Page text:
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“A Lightness of Being: Toni Morrison’s theology”

Living a life of “lightness” in a world that wants to weigh you down.  Weight=binary thinking. Lightness=intersectionality. UU expression of faith seeks lightness of being, much like Toni Morrison’s characters such as Sula lived in a world beyond the binary,  freely imagining new possibilities for existence, beyond life vs. death, black vs. white, enslaved vs. free.

Sermon Text:

From Toni Morrison’s Nobel Lecture in Literature:

Once upon a time, there was an old woman. Blind, but wise. Or was it an old man? A guru, perhaps. Or a griot soothing restless children. I have heard this story, or one exactly like it, in the lore of several cultures. Once upon a time there was an old woman. Blind. Wise. In the version I know the woman is the daughter of slaves, black, American, and lives alone in a small house outside of town.
Her reputation for wisdom is without peer and without question. Among her people she is both the law and its transgression. The honor she is paid and the awe in which she is held reach beyond her neighborhood to places far away; to the city where the intelligence of rural prophets is the source of much amusement.

One day the woman is visited by some young people who seem to be bent on disproving her clairvoyance and showing her up for the fraud they believe she is. Their plan is simple: they enter her house and ask the one question the answer to which rides solely on her difference from them, a difference they regard as a profound disability: her blindness. They stand before her, and one of them says, “Old woman, I hold in my hand a bird. Tell me whether it is living or dead.” She does not answer, and the question is repeated. “Is the bird I am holding living or dead?” Still she doesn’t answer. She is blind and cannot see her visitors, let alone what is in their hands. She does not know their color, gender, or homeland.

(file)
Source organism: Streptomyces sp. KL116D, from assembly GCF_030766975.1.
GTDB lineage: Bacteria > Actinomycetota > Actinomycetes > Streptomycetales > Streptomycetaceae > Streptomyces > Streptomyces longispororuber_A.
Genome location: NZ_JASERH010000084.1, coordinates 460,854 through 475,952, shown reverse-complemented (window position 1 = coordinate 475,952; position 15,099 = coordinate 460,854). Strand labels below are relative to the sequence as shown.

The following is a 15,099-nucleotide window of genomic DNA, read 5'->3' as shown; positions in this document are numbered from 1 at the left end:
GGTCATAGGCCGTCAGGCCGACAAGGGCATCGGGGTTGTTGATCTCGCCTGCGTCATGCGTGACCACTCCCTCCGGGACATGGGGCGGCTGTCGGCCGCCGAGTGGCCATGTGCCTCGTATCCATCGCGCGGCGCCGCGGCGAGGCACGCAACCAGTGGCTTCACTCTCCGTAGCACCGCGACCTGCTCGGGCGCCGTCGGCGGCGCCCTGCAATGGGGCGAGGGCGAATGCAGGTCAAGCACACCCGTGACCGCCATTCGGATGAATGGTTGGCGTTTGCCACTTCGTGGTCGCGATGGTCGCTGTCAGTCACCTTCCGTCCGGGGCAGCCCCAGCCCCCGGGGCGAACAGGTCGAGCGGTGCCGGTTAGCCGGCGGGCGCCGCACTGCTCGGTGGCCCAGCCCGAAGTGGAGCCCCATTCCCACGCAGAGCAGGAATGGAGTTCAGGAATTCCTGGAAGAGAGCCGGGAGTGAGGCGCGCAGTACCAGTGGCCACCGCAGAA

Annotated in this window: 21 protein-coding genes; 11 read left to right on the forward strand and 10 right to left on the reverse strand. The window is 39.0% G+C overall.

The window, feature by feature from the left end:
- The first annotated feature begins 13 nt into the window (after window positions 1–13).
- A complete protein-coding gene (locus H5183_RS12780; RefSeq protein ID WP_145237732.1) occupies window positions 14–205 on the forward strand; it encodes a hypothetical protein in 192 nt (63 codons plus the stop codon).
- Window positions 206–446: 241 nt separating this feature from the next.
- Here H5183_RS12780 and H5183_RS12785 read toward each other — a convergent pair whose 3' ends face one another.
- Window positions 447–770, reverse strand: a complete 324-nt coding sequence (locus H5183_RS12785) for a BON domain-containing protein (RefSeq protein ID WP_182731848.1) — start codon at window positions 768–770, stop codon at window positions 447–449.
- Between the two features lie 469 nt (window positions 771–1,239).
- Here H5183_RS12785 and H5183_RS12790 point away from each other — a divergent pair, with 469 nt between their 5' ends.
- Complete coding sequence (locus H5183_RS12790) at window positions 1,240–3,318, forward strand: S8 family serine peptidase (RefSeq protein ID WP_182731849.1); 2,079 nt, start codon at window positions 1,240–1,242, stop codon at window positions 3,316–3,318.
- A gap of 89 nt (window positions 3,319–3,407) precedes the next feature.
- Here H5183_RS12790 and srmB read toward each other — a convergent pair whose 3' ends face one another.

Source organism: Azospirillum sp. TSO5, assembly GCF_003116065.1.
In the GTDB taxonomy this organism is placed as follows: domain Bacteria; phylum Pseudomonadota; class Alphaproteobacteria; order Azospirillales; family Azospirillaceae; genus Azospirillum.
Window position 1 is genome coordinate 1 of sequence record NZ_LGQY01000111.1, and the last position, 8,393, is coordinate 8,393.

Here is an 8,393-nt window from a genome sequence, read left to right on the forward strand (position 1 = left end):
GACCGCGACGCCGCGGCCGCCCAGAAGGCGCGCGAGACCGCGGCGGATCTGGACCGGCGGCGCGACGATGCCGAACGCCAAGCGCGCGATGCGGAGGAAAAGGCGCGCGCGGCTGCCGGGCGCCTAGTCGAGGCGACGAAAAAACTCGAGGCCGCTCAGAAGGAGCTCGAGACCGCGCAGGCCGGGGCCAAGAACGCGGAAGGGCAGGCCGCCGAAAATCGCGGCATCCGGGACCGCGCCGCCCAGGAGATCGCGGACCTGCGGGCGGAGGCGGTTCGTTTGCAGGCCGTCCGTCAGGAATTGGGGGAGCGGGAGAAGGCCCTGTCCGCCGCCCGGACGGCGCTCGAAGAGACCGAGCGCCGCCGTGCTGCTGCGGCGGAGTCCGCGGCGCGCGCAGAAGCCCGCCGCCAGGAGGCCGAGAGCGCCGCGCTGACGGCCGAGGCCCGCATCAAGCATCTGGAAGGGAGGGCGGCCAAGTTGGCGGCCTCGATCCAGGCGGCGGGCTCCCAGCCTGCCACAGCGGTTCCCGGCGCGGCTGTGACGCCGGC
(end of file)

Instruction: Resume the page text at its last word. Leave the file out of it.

She only knows their motive. The old woman’s silence is so long, the young people have trouble holding their laughter.

Finally she speaks and her voice is soft but stern. “I don’t know,” she says. “I don’t know whether the bird you are holding is dead or alive, but what I do know is that it is in your hands. It is in your hands.”

Her answer can be taken to mean: If it is dead, you have either found it that way or you have killed it. If it is alive, you can still kill it. Whether it is to stay alive, it is your decision. Whatever the case, it is your responsibility.

For parading their power and her helplessness, the young visitors are reprimanded, told they are responsible not only for the act of mockery but also for the small bundle of life sacrificed to achieve its aims.

The blind woman shifts attention away from assertions of power to the instrument through which that power is exercised.” – Toni Morrison, The Nobel Lecture in Literature

Morrison goes on to speculate the bird in the hand is writing, and she the blind woman.

Reading this passage, I felt a strong sense that Unitarian Universalism, and liberal religion is the bird, and it is you who hold its tender fate in your hands. Will you let it live?

Toni Morrison said famously, the function of freedom is to free somebody else.

Do you feel free? I don’t mean happy, I don’t mean satisfied, I mean, are you free?

Many of us feel free, and yet are still enslaved by systems that are not always visible to us,
keeping us caged into assumptions of how we must respond or behave. Keeping us from our full human potential, our full capacity for empathy and community. Because we cannot always see ways we are still not free, we do not always treat each other with equal dignity, even in religious community where that is our sacred covenant. Many of us, despite our efforts, continue to commit microagressions. This is what it feels like to be on the receiving end.

Have you ever burned yourself on steam? I did, just this last week, while frantically cooking a hurried weeknight family dinner, cauldrons bubbling like a modern-day house witch. It is strange to be burned by steam, because it is but vapor, barely visible to the eye. In fact, the pain arrives after the burn itself, just a momentary switch of disorientation and attention before the body responds and acts, snatching one’s arm away from the offending spot in air. I feel silly, embarrassed with myself, I shouldn’t have been in the steam’s path.